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Rollback framework documentation

balenaCloud and balenaOS support host OS Updates(HUP). Rollbacks is a framework designed to roll back the OS update in case something goes wrong.

There are two rollback mechanisms in the OS, covering different update failure modes: one based on health checks rollback-health, and another recognizing if the new system is unbootable for some reason rollback-altboot. Their detailed operations are explained below.


The new OS gets to userspace but something is unhealthy. Userspace is functional and we can use systemd services and bash scripts in this case.

  • This state is checked by a systemd service: rollback-health.service.
  • During a HUP, a flag file rollback-health-breadcrumb is left in the state partition to enable the rollback-health systemd service on next boot.
  • rollback-health.service runs rollback-health which runs rollback-tests. Two things are checked to establish if balenaOS is healthy or not.
    • balenaEngine not working. The balenaEngine healthcheck is run.
    • VPN is not connecting but it used to in the previous OS.
  • These tests are run once every minute for 15 minutes which is the default value of the ROLLBACK_HEALTH_TIMEOUT variable.
  • If the OS is considered healthy, rollback-health clears the flag files left in the state partition. This service won't run again.
  • If a rollback due to healthcheck fail is triggered, the previous OS boot hooks are run to restore previous boot files, resin_root_part is updated in resinOS_uEnv.txt in the boot parititon to point to the previous OS partition, a flag file rollback-health-triggered is left in the state partition, and a reboot is triggered.


The new OS is unbootable and does not get to Linux userspace. (A kernel panic, something crashes before the OS reaches userspace and is able to run systemd). This requires the bootloader and userspace to work together. The bootloader needs to count the number of boots and userspace needs to reset the bootcount if the OS is functional.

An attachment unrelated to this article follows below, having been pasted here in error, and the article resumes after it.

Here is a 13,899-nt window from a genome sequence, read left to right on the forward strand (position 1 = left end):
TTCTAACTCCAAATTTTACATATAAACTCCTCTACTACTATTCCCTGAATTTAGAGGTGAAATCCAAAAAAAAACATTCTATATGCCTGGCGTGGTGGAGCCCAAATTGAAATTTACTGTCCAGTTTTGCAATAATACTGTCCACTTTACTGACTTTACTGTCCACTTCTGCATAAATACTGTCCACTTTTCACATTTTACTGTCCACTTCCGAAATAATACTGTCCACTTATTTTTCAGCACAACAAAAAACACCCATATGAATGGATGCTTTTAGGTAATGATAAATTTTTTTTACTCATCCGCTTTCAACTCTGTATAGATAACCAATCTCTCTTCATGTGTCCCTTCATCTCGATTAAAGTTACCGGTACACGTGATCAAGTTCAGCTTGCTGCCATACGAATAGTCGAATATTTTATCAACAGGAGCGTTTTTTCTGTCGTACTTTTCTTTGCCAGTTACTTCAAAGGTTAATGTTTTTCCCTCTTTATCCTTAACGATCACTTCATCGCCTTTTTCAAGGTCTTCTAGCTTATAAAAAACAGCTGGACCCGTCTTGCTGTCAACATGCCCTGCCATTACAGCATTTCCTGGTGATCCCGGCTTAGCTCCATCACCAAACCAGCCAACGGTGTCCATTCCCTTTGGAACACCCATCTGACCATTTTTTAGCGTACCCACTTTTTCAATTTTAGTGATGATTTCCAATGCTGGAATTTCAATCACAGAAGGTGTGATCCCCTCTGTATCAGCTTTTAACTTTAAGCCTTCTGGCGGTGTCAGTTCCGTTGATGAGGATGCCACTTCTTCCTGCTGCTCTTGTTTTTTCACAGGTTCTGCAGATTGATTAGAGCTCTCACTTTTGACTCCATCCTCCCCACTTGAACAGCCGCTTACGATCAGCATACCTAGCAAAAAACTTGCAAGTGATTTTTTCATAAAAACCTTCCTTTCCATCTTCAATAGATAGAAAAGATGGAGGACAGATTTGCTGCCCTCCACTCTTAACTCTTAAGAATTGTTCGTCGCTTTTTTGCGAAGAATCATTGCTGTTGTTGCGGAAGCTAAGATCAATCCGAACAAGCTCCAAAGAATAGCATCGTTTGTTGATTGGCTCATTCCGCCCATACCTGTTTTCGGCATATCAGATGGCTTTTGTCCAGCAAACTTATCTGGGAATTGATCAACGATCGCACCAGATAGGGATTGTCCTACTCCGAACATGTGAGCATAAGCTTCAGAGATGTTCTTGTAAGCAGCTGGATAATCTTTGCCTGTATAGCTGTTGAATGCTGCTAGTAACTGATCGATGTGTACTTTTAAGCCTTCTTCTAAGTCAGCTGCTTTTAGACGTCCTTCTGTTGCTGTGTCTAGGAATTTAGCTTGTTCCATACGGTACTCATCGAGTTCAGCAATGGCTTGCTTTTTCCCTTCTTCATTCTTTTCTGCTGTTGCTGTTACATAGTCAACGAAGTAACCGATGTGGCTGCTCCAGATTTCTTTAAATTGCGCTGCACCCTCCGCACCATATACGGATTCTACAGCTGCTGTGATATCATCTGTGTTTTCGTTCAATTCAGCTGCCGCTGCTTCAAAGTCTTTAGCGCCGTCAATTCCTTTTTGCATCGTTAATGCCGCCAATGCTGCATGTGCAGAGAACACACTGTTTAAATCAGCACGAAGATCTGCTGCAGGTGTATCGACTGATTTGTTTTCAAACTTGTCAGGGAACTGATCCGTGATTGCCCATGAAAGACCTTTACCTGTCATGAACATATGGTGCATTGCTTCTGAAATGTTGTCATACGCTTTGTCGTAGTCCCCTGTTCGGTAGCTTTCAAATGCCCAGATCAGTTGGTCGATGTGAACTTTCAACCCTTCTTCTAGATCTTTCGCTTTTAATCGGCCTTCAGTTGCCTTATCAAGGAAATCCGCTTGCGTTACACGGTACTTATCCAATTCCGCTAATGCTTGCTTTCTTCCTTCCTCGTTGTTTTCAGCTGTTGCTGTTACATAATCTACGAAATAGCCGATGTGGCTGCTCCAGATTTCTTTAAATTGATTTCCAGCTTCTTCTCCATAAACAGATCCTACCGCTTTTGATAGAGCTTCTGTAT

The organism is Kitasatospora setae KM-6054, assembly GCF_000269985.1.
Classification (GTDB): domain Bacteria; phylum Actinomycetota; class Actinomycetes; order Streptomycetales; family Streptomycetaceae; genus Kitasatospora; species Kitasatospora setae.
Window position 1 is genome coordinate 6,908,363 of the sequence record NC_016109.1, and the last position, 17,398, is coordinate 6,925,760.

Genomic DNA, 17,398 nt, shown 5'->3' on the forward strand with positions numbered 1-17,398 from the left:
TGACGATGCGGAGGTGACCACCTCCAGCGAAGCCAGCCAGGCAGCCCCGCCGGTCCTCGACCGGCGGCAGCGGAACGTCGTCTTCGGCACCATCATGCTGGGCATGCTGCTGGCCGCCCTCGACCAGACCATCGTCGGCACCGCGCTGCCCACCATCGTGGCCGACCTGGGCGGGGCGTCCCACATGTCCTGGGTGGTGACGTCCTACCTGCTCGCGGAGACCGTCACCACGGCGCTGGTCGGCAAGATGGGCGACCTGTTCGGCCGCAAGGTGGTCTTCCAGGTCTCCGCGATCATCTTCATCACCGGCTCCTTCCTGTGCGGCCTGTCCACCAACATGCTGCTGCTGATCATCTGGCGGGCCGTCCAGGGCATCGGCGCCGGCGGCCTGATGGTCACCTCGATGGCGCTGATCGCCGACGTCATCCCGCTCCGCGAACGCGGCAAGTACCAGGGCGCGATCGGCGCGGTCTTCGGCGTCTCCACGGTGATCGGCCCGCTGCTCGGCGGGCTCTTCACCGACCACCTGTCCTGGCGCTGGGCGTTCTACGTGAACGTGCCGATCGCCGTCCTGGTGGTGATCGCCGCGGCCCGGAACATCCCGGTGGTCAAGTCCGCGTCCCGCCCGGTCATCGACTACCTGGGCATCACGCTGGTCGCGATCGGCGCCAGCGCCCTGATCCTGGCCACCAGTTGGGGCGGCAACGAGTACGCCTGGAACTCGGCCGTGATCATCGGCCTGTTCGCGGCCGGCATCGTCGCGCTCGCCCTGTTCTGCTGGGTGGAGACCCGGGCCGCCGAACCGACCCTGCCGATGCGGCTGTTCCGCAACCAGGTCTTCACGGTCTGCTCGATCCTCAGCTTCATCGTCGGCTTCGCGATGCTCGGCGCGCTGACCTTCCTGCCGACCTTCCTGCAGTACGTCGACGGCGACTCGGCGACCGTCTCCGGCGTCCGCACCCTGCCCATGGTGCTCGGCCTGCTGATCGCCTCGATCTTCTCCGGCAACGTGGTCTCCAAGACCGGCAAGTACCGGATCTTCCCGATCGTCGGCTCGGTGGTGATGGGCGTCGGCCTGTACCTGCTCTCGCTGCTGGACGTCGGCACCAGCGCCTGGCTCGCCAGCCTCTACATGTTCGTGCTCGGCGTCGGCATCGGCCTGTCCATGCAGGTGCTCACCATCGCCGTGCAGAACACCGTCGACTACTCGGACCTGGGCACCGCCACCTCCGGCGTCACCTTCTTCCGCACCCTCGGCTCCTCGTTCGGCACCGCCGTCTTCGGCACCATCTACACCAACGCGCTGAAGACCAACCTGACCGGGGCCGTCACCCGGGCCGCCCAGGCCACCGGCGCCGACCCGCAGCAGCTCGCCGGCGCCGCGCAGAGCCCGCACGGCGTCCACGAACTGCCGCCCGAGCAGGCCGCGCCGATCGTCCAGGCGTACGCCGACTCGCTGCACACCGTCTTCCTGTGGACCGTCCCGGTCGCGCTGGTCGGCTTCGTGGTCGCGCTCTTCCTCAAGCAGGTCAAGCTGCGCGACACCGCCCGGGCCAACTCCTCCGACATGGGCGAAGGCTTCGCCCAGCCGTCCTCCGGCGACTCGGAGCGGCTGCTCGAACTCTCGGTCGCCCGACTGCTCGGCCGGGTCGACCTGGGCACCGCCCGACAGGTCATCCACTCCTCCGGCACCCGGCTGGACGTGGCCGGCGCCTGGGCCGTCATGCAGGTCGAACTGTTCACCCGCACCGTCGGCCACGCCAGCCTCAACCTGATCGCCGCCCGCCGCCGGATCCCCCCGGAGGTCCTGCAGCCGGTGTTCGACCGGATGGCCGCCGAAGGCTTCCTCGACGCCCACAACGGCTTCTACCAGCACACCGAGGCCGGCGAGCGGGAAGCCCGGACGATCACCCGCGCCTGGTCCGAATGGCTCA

• During a HUP, the variable upgrade_available is set in resinOS_uEnv.txt in the boot partition.
  • resinOS_uEnv.txt is read by the bootloader and bootcount is incremented if upgrade_available=1
  • Bootcount is saved in the boot partition. grubenv for grub and bootcount.env for u-boot.
  • During a boot, the bootloader checks the value of the bootcount variable. If it is higher than 1, this means nothing in the OS cleared the bootcount. It is assumed that the new OS failed to reach userspace and the bootloader is supposed to boot the previous rootfs. i.e. If resin_root_part=3 in resinOS_uEnv.txt, the bootloader will try to boot assuming resin_root_part=2
  • The bootloader has done its job and booted the previous OS. However, the bootfiles (e.g dt overlay files) in the boot partition are still of the new broken rootfs as we don't have multiple copies of them in the boot partition.
  • We need to copy the previous boot files into the boot partition. These files are available in the root partition in the resin-boot folder.
  • During a HUP, a flag file rollback-altboot-breadcrumb is left in the state partition.
  • rollback-altboot.service is the systemd service that runs if rollback-altboot-breadcrumb is present.
  • rollback-altboot.service checks if we are running the previous root. i.e. resin_root_part=3 in resinOS_uEnv.txt, but the current OS is actually mounted and running from resin_root_part=2.
    • If rollback-altboot detects that the bootloader has booted the previous rootfs.
    • rollback-altboot then runs boot hooks and copies over the currently running rootfs boot files from resin-boot into the boot partition.
    • If rollback-altboot fails to clear the state and reboot the board for whatever reason, rollback-health will attempt to clear rollback state and reboot the board after 15 minutes.
  • If rollback-altboot.service detects that the bootloader has booted the correct rootfs, this script does nothing and lets rollback-health.service function. The rollback-altboot-breadcrumb file is cleared by the rollback-health.service.